4. Vishnu

        The book Twelve Years a Slave, written by American Solomon Northup in 1853, was edited by David Wilson.This book is significant and really strong. It seems like a lot of my recent picks have dealt with the dark side of American history, and this one is especially gloomy, depressing, and upsetting.This book is written from the perspective of a guy who was a slave, not from the perspective of a historian’s or novelist’s self-promotion. The reader is given the opportunity to create their own opinions about what it was like to be a slave since it is an honest account of the circumstances that led to one man’s persecution and miserable existence.

      5. Athira Anand

        You should read this if you are into good books packaging was also fine.

      6. Jayesh Patil

        Received the book in mint condition. Now on to the contents of the book, the story of Northup’s is a gripping tale till the end. The hardships experienced by him really shed light on the dark ages of history, Solomon’s ability to find joy in little things really puts the life of a slave into perspective. The price for freedom was to give up his pride and hope of escaping his dreadful situation. Hands down the best first person account on this serious topic.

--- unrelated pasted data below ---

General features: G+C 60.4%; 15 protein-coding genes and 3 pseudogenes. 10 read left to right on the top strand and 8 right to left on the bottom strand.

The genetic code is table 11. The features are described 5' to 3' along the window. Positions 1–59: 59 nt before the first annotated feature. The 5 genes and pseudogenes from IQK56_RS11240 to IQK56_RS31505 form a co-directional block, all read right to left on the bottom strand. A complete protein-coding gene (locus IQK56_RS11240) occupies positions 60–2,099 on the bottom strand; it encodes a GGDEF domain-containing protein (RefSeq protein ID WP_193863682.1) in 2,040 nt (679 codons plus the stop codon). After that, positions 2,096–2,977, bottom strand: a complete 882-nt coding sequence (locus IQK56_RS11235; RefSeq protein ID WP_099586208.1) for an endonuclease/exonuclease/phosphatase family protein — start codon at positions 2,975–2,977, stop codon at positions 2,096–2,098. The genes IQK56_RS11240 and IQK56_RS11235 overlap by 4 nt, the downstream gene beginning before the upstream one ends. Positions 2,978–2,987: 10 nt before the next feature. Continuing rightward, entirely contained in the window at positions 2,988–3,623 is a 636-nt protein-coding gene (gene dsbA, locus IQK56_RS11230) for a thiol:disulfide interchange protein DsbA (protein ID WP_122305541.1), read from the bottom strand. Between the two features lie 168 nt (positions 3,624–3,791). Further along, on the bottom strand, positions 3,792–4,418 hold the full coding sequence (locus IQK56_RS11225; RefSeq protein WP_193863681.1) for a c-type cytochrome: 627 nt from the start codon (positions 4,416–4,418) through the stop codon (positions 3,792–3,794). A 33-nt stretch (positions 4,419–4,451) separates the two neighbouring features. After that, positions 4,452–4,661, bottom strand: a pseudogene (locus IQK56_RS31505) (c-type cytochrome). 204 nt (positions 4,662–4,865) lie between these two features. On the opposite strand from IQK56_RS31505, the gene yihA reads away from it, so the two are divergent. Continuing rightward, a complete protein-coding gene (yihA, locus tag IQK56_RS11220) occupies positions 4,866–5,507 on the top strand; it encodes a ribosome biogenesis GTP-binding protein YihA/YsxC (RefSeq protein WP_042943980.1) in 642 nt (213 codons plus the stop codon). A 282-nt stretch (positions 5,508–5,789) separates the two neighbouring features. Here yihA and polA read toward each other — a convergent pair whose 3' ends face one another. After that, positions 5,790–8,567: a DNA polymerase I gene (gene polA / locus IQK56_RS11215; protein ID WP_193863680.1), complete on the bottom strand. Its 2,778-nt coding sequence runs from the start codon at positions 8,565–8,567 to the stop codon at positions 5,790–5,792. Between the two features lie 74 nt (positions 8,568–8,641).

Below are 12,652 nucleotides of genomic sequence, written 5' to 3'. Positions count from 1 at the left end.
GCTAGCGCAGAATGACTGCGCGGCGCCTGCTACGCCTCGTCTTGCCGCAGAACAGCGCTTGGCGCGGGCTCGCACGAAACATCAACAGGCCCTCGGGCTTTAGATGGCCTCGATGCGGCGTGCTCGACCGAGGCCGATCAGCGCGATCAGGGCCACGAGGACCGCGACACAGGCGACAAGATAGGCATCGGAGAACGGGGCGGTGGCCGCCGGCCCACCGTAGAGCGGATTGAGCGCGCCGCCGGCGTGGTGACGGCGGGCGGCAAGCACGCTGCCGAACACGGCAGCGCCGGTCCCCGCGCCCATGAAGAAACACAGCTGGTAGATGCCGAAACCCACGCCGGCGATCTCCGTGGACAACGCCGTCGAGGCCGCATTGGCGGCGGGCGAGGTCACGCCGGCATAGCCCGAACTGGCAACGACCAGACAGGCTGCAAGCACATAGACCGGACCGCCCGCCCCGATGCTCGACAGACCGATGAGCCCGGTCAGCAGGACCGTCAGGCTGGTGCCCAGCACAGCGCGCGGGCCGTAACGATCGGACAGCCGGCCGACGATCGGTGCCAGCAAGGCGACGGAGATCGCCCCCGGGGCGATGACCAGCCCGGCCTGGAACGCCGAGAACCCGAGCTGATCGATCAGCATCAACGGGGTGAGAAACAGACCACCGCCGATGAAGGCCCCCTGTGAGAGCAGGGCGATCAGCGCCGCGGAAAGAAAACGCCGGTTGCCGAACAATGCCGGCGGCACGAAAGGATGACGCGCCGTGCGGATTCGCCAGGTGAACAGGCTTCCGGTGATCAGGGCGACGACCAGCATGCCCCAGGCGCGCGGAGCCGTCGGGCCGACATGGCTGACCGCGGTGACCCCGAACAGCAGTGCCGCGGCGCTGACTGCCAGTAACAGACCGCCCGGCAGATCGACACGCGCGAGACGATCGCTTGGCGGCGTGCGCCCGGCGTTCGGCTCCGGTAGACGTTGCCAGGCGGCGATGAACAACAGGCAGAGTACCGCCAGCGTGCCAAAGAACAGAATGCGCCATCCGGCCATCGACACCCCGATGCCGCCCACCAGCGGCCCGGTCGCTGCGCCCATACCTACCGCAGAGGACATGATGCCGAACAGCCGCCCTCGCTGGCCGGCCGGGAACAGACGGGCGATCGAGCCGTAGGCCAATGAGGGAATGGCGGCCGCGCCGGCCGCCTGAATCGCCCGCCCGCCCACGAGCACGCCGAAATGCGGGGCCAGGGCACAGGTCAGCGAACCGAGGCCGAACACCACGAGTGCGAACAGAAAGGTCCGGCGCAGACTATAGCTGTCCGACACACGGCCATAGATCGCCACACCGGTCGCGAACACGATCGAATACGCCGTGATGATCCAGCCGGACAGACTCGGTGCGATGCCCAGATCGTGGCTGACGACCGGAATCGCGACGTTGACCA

7. Astha Moudgil

        Born as a free coloured man, Solomon Northup was tricked, drugged, kidnapped, tortured and hence sold into slavery. His name and identity were snatched away from him and he was forced to be slave and after 12 years remaining slave under various masters, he obtained freedom in January 1853. Solomon Northup penned his memoir which is a factual and detailed record of his tricking into, struggle, fight, efforts for freedom and finally attaining freedom.This memoir is divided into 22 chapters and each chapter is description of major events of these years of slavery. There are a few but potent and powerful illustrations of events. The beauty of this book lies in the fact that the narrator admitted that not all whites were mean to him. If his abductors were white so was his rescuer. It’s not the colour it’s the intentions, greed and lack of compassion which makes or mar a man to be human.In Northup Solomon’s words, “I have no comments to make upon the subject of Slavery. Those who read this book may form their own opinions of the ‘peculiar institution’. What it may be in other States, I do not profess to know ;what it is in the region of Red River, is truly and faithfully delineated in these page. This is no fiction, no exaggeration. If I have failed in anything, it has been in presenting to the reader too prominently the bright side of the picture”I recommend this book whole heartedly as it is a gem of a book. If you skip to read it you are undoubtedly missing one of the finest piece of literature.